Cox Automotive suggests EV sales will pick up as the public charging network grows. - Pexels

Cox Automotive suggests EV sales will pick up as the public charging network grows.


The auto industry is producing more electric vehicles, but a lack of buyers is a growing issue.

The EV industry is experiencing a supply and demand mismatch, which shows that although people are more interested in purchasing EVs, they are holding back because of concerns over pricing and charging.

The stock of electric vehicles available nationwide has increased by almost 350% this year, reaching over 92,000 units. That represents a 92-day supply, or roughly three months’ worth of EVs and nearly twice the industry average, according to Cox.

By comparison, dealers have around a 54-day supply of gasoline-powered vehicles in inventory. A 70-day supply is common for ICE vehicles, but inventory challenges have kept supply low.

It’s not all gloom and doom. Cox Automotive predicts that electric vehicle sales, currently representing 6.5% of U.S. auto sales in 2021, will exceed one million units this year for the first time.

And the results of a recent Cox survey show 51% of consumers are considering purchasing either a new or used EV, up from 38% in 2021. Fueling their interest are 33 new EV 2023 models and over 50 new or updated models for 2024, notes Cox.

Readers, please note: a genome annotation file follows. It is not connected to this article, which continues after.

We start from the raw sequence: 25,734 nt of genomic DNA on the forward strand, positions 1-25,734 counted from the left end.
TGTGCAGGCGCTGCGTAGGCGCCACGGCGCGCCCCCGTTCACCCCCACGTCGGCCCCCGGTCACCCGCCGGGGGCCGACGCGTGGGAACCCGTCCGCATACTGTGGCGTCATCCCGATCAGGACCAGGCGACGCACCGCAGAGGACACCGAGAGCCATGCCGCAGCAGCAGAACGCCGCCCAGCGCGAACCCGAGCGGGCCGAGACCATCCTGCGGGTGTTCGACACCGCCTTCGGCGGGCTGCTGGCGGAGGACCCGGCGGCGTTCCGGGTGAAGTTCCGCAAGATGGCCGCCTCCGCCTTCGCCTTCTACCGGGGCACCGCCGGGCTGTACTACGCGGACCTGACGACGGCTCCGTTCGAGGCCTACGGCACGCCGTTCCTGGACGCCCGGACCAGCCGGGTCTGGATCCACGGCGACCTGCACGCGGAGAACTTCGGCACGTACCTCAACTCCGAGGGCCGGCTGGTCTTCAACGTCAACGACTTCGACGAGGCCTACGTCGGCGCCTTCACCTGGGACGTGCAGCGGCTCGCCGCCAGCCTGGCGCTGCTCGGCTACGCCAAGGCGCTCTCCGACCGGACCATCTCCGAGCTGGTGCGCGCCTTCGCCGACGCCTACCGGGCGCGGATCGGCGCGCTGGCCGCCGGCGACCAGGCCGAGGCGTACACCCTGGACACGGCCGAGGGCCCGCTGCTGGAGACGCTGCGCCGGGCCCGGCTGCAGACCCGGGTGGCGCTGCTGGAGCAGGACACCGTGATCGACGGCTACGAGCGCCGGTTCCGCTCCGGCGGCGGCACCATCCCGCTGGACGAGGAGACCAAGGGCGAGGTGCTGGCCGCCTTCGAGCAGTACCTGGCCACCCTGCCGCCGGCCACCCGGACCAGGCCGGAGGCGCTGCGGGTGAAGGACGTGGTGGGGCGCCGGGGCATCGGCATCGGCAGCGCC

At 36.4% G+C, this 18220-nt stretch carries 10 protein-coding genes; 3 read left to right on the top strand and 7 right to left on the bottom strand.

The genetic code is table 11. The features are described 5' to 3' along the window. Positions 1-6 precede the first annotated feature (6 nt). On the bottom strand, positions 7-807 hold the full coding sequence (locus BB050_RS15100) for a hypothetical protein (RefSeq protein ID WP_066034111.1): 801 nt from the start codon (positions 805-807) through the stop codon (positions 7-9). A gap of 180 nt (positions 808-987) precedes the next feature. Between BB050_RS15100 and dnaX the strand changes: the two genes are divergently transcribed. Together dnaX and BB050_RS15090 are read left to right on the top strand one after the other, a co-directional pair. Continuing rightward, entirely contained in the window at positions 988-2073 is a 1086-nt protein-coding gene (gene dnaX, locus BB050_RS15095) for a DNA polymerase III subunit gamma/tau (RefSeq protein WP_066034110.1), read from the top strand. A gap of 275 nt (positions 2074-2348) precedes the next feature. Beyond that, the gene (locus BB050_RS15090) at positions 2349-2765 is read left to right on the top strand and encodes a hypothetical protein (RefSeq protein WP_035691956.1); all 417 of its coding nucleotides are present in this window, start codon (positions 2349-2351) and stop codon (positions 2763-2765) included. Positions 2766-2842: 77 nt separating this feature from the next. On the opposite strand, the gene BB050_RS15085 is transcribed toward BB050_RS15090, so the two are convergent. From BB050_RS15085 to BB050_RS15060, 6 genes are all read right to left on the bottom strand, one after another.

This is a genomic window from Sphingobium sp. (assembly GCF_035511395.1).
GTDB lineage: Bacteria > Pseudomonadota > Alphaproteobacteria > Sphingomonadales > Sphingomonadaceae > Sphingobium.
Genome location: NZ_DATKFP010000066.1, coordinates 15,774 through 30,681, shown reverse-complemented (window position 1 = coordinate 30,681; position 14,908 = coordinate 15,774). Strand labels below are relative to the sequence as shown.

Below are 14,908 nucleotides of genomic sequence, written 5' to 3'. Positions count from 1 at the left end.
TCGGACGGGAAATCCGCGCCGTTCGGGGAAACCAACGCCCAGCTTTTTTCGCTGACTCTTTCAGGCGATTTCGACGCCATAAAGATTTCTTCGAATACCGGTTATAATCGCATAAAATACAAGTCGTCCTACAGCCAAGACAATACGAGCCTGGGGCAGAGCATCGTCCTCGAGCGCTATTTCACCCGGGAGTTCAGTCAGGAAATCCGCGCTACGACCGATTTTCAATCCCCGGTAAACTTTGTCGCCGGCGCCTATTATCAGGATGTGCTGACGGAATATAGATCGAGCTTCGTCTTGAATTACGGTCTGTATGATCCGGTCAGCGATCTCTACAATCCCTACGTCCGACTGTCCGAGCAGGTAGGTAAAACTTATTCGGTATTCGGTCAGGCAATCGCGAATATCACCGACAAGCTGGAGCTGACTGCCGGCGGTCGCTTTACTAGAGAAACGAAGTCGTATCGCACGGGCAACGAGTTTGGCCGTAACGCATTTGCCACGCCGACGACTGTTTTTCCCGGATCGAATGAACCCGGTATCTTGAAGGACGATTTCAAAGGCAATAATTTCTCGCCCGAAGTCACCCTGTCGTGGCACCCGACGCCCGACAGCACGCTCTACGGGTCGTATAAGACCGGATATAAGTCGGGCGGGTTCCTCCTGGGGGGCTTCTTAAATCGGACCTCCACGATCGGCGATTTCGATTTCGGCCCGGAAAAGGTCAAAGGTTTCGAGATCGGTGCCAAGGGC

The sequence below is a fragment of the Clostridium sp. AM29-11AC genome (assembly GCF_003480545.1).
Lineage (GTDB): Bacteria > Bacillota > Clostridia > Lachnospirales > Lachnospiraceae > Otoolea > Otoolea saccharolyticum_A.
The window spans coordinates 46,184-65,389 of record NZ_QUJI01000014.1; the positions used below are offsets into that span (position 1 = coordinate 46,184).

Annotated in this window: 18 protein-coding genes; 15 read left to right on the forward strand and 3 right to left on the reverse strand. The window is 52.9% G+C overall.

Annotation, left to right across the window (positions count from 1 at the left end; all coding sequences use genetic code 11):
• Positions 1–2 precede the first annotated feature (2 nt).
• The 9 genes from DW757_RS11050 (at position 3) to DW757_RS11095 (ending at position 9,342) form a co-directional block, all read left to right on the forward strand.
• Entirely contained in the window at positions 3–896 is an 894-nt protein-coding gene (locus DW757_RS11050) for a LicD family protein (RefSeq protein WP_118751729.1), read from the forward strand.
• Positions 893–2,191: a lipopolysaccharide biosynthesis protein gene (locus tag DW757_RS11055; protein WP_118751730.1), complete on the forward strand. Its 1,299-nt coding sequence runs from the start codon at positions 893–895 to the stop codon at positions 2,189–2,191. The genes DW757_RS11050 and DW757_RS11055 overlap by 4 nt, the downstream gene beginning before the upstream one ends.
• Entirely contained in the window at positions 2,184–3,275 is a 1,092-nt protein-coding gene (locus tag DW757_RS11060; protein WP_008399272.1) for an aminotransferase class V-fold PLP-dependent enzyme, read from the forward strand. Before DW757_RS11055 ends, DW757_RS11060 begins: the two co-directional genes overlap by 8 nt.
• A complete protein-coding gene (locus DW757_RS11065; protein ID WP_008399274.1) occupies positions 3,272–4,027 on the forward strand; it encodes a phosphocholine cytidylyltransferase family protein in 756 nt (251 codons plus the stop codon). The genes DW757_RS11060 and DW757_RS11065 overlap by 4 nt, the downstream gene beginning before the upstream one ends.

Cox reports some brands are seeing higher EV inventories than others. For example, Genesis has 210 EVs in stock nationwide — a 350-day supply. Audi’s Q4 e-tron and Q8 e-tron and the GMC Hummer EV SUV have inventories well over 100 days.

Cox Automotive suggests a few reasons for the trends:

  1. Tesla's price-cutting strategy may be taking a toll.
  2. Higher priced EVs, such as the Audi Q4 e-tron, do not qualify for tax credits.
  3. Consumers are choosing a hybrid vehicle as a stepping stone to EVs. Cox Automotive reports a 44-day supply of hybrids industrywide, with Toyota supply dipping under 30 days each for Prius and RAV4 hybrids and plug-in hybrids.

As more charging stations are installed and EV prices fall, Cox predicts sales will pick up. Bank of America Securities auto analyst John Murphy predicts that EV prices will be on par with gasoline vehicles by 2025.

Originally posted on Auto Dealer Today

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